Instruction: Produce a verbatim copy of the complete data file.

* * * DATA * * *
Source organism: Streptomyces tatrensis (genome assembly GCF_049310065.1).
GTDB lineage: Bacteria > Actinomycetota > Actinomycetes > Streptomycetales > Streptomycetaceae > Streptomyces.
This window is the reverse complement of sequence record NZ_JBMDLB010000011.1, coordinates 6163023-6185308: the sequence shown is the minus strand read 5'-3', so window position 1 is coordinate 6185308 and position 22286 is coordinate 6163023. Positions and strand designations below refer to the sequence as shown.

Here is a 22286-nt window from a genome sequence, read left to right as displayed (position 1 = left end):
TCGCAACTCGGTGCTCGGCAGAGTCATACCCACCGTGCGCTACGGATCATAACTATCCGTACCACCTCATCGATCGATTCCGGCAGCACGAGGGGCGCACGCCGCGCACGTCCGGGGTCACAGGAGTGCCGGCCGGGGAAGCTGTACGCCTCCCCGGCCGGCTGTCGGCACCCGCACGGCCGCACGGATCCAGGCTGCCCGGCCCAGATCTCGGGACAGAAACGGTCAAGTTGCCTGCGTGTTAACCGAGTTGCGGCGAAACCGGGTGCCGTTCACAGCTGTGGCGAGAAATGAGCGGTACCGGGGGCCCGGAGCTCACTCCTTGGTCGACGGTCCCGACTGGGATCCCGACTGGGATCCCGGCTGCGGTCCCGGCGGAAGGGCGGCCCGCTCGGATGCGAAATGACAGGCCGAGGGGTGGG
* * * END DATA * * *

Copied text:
Source organism: Streptomyces tatrensis (genome assembly GCF_049310065.1).
GTDB lineage: Bacteria > Actinomycetota > Actinomycetes > Streptomycetales > Streptomycetaceae > Streptomyces.
This window is the reverse complement of sequence record NZ_JBMDLB010000011.1, coordinates 6163023-6185308: the sequence shown is the minus strand read 5'-3', so window position 1 is coordinate 6185308 and position 22286 is coordinate 6163023. Positions and strand designations below refer to the sequence as shown.

Here is a 22286-nt window from a genome sequence, read left to right as displayed (position 1 = left end):
TCGCAACTCGGTGCTCGGCAGAGTCATACCCACCGTGCGCTACGGATCATAACTATCCGTACCACCTCATCGATCGATTCCGGCAGCACGAGGGGCGCACGCCGCGCACGTCCGGGGTCACAGGAGTGCCGGCCGGGGAAGCTGTACGCCTCCCCGGCCGGCTGTCGGCACCCGCACGGCCGCACGGATCCAGGCTGCCCGGCCCAGATCTCGGGACAGAAACGGTCAAGTTGCCTGCGTGTTAACCGAGTTGCGGCGAAACCGGGTGCCGTTCACAGCTGTGGCGAGAAATGAGCGGTACCGGGGGCCCGGAGCTCACTCCTTGGTCGACGGTCCCGACTGGGATCCCGACTGGGATCCCGGCTGCGGTCCCGGCGGAAGGGCGGCCCGCTCGGATGCGAAATGACAGGCCGAGGGGTGGG